CLASSIFICATION society Germanischer Lloyd (GL) has developed the 3,736-TEU C-Dragon ship design that provides near-sea efficiencies that beats older tonnage cascaded down from mainline trade lanes.
Such a ship would meet the needs of near-sea roundtrips and many ports of call and designed to outperform older ships in fuel efficiency, turnarounds and cargo intake, reports New Yorks Marine Link.
"Intra-Asian container traffic is set to surge and vessels in this trade typically sail beneath their design speed and make frequent port calls - 13 on a typical north south trading route," said GL vice president Pierre Sames.
C-Dragon has a high ratio of on-deck to total container TEU capacity (2,376 TEU vs 3,736 TEU) and fewer bays.
This shortens turnarounds because more boxes on deck eliminates hatch cover removal and fewer bays means fewer crane movements.
Port efficiency simulations conducted using prototype software from GL, demonstrated that the average port stay was reduced from 15 to 14 hours for C-Dragon for each harbour stay.
"C-Dragons faster port turnaround allows speed reductions in transit and therefore related fuel cost savings, without compromising any cargo transport capacity, in comparison to competing vessels," said Dr Sames.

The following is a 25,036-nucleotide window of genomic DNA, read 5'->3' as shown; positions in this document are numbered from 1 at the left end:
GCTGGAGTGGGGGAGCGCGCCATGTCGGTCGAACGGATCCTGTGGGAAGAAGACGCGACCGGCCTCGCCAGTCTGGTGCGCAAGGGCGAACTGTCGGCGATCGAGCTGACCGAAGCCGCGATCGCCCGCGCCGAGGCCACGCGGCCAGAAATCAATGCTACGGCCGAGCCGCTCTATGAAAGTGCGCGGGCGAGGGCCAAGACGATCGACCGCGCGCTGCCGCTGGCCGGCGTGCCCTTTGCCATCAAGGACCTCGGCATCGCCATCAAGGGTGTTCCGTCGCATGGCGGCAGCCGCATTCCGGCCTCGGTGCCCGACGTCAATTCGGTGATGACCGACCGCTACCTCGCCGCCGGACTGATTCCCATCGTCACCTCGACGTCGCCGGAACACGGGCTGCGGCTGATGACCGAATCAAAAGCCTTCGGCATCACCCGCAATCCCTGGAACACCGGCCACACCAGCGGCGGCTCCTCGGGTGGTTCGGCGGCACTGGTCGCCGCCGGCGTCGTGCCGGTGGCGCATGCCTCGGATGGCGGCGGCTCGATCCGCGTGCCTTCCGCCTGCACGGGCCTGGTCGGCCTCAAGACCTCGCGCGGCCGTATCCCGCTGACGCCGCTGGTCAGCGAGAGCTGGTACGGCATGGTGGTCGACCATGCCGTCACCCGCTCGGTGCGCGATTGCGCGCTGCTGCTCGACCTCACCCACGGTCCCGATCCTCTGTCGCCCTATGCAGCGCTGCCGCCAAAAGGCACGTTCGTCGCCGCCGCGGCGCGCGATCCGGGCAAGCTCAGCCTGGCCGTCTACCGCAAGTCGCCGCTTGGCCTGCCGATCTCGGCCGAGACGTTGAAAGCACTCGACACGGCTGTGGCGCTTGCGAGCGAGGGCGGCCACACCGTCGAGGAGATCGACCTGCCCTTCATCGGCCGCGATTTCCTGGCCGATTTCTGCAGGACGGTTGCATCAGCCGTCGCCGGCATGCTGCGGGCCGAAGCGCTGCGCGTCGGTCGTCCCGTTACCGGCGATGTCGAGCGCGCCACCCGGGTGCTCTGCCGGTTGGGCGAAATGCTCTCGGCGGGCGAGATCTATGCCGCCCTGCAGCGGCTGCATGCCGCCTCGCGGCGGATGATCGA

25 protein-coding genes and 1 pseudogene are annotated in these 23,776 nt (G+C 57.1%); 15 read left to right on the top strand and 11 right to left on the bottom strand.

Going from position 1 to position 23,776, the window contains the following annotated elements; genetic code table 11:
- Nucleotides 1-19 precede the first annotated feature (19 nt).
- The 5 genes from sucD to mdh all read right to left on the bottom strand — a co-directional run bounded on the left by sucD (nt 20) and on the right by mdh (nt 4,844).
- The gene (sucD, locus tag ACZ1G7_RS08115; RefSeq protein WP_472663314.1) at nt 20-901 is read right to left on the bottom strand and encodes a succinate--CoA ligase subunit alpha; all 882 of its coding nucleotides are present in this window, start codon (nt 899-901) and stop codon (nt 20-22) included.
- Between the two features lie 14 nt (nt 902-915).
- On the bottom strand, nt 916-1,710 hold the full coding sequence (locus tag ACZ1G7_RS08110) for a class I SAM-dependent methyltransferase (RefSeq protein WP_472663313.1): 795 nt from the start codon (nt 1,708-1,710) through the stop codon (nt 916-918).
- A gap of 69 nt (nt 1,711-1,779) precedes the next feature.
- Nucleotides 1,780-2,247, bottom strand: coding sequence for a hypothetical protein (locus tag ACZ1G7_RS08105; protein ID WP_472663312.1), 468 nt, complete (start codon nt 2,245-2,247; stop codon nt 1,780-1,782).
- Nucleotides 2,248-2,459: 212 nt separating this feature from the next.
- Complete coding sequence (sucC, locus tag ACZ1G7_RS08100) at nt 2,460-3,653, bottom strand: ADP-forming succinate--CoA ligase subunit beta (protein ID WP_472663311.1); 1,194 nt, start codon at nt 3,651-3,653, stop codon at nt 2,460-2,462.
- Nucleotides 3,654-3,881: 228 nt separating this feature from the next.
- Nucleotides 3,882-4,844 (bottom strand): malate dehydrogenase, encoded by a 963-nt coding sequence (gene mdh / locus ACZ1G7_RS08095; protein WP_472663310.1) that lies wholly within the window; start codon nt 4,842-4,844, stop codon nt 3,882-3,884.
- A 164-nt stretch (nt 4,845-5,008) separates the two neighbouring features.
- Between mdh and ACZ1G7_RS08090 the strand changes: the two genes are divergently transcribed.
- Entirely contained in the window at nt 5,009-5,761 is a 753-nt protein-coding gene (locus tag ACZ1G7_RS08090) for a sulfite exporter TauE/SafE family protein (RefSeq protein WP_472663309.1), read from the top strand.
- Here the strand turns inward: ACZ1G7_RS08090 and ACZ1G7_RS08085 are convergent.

"The effect is more pronounced for vessels on short routes with many port calls." For C-Dragon, average transit speed is reduced from 15.5 knots to 15 knots.
To lower steaming speeds and fuel costs, C-Dragons hull form has been optimised by FutureShip, GLs consulting subsidiary.
This optimisation and a reduced design speed delivers an efficiency rating for existing ships (EEDI) value, lower than the IMO reference line for 2025, and fuel consumption 30 per cent lower than that of the slow-steaming 4,250 Panamax existing reference vessel.
Furthermore, the wide beam hull adopted enables lower speeds and in most operating conditions eliminates the need for ballast water.
"With zero ballast water usage, C-Dragon offers best-in-class deadweight tonnage utilisation and outstanding cargo intake. For each TEU at 14 tons, it only needs 14.8 tons deadweight, almost four tons less than the current 4,250 TEU panamax design, an additional potential for greater earnings." said GL.